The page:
Student expelled for internet plagiarism

A student who admits plagiarising his work throughout his three-year degree plans to sue his university for negligence after his activities were exposed the day before his final exam.

A student who admits plagiarising his work throughout his three-year degree plans to sue his university for negligence after his activities were exposed the day before his final exam.

Michael Gunn, an English undergraduate, will leave the University of Kent at Canterbury without a degree and £11,000 in debt after a routine review of his work "revealed extensive plagiarism from internet sources". Mr Gunn, 21, claims he had no idea that his methods - cutting and pasting material from the internet without attribution - constituted plagiarism.

"I hold my hands up. I did plagiarise," he told The Times Higher Education Supplement. "But I always used the internet, cutting and pasting stuff and matching it with my own points. It's a technique I've used since I started the course and I never dreamt it was a problem. I can see there is evidence that I have gone against the rules, but they've taken all my money for three years and pulled me up the day before I finished. If they had pulled me up with my first essay at the beginning, and warned me of the problems, it would be fair enough. But all my essays were handed back with good marks and no one spotted it."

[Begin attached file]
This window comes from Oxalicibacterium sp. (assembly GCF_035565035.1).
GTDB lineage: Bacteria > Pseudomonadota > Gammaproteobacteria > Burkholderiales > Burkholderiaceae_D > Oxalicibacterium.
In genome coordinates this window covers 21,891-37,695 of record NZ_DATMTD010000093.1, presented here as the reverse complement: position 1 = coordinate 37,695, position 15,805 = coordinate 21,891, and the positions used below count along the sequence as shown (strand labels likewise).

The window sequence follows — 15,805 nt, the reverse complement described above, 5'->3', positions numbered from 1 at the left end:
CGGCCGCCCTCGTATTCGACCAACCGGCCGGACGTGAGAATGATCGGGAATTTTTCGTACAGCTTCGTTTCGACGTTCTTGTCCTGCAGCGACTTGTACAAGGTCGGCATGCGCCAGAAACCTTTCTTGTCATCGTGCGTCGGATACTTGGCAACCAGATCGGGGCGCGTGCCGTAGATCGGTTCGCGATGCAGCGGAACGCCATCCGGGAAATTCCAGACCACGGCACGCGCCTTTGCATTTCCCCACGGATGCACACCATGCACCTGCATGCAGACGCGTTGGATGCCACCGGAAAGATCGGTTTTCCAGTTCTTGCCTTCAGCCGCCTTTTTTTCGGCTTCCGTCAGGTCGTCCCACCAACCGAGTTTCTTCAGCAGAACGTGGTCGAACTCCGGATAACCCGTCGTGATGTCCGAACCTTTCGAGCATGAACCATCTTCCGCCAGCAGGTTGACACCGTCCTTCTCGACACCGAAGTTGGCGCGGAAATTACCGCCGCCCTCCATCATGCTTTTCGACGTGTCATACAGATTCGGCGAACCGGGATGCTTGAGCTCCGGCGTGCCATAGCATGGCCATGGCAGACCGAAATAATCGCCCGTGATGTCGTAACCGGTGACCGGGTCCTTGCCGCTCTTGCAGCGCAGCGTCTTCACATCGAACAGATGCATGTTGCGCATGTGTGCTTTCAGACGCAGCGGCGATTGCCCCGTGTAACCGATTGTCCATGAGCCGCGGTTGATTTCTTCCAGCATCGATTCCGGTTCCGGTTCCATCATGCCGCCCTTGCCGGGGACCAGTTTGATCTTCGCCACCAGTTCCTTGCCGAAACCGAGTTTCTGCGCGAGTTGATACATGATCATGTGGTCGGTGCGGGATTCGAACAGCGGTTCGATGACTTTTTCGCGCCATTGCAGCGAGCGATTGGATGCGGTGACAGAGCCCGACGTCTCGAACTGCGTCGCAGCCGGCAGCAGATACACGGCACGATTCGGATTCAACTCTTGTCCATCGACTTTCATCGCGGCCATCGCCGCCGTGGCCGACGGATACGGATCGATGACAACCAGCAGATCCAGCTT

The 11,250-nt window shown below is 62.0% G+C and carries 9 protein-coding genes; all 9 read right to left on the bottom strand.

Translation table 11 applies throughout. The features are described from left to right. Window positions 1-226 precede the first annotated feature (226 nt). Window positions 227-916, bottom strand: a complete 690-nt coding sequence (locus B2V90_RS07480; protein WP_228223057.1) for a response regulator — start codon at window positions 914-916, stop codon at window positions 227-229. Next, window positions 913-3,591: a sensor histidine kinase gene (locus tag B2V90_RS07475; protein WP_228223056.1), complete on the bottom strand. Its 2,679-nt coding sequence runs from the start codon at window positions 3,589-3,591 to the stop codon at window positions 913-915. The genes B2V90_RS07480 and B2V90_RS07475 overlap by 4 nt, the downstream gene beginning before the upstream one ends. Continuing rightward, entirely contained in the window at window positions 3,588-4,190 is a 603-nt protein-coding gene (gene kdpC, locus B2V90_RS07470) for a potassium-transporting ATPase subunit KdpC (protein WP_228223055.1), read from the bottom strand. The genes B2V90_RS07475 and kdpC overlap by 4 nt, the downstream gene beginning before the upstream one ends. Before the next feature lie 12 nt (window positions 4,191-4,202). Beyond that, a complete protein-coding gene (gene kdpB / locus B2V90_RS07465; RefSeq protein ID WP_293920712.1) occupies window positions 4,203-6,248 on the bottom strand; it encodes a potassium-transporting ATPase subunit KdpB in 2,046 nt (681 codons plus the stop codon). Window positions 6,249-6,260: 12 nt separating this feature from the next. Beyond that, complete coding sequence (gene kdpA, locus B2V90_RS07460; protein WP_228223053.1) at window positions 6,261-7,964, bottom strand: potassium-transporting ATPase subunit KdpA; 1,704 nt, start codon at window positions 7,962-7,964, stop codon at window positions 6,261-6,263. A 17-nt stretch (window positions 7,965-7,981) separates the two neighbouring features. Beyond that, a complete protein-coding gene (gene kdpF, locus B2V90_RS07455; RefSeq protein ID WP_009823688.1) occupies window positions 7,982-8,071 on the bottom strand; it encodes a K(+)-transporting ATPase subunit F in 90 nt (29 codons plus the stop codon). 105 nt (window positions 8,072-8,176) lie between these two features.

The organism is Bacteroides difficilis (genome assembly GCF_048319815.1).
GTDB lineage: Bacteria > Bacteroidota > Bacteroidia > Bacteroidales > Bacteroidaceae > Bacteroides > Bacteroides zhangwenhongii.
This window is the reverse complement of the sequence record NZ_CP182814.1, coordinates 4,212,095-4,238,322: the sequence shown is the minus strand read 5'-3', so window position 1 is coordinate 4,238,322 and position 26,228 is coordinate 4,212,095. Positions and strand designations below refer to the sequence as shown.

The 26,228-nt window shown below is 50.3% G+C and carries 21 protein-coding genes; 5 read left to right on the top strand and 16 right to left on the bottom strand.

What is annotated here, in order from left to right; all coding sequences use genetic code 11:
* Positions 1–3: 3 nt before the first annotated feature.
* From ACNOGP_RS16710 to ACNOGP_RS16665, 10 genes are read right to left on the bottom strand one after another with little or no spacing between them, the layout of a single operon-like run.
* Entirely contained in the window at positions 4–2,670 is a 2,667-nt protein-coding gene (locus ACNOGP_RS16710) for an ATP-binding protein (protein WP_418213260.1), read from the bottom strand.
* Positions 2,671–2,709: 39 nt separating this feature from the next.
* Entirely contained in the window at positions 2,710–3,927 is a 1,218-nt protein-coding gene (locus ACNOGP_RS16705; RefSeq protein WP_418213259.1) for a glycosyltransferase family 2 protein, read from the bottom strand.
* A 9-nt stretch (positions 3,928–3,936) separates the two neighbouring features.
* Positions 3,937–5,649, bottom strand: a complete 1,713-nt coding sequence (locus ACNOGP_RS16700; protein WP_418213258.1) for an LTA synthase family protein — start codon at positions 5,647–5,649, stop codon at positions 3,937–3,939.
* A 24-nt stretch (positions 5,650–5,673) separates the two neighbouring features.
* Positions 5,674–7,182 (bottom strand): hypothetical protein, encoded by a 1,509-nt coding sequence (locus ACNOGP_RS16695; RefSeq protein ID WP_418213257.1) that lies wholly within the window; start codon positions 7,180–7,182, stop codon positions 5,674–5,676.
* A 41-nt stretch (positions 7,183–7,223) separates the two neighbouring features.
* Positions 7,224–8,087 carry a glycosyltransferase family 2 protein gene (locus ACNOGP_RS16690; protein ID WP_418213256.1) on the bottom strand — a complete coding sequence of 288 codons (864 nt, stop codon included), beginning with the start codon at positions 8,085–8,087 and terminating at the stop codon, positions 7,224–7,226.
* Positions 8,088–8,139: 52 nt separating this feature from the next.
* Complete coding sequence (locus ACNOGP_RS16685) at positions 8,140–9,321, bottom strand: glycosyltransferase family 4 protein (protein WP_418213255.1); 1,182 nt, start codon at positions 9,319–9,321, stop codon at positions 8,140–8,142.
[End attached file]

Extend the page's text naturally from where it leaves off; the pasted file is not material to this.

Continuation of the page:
Mr Gunn's mother, Elaine, said the family was looking for a lawyer to take up the challenge of a potentially landmark test case. "It is not about the money," she said. "We just don't want this to happen to others."

David Nightingale, the university's deputy vice-chancellor, said Mr Gunn's future would not be determined until a final meeting of his examiners next week. He added: "The university has robust and well-established procedures in place to combat plagiarism and our students are given clear guidance on this issue... in the faculty and department's handbooks."

A spokesman for the National Union of Students said the union did not condone plagiarism, but said that there was an urgent need for universities to spell out what is and is not acceptable practice regarding information on the internet.

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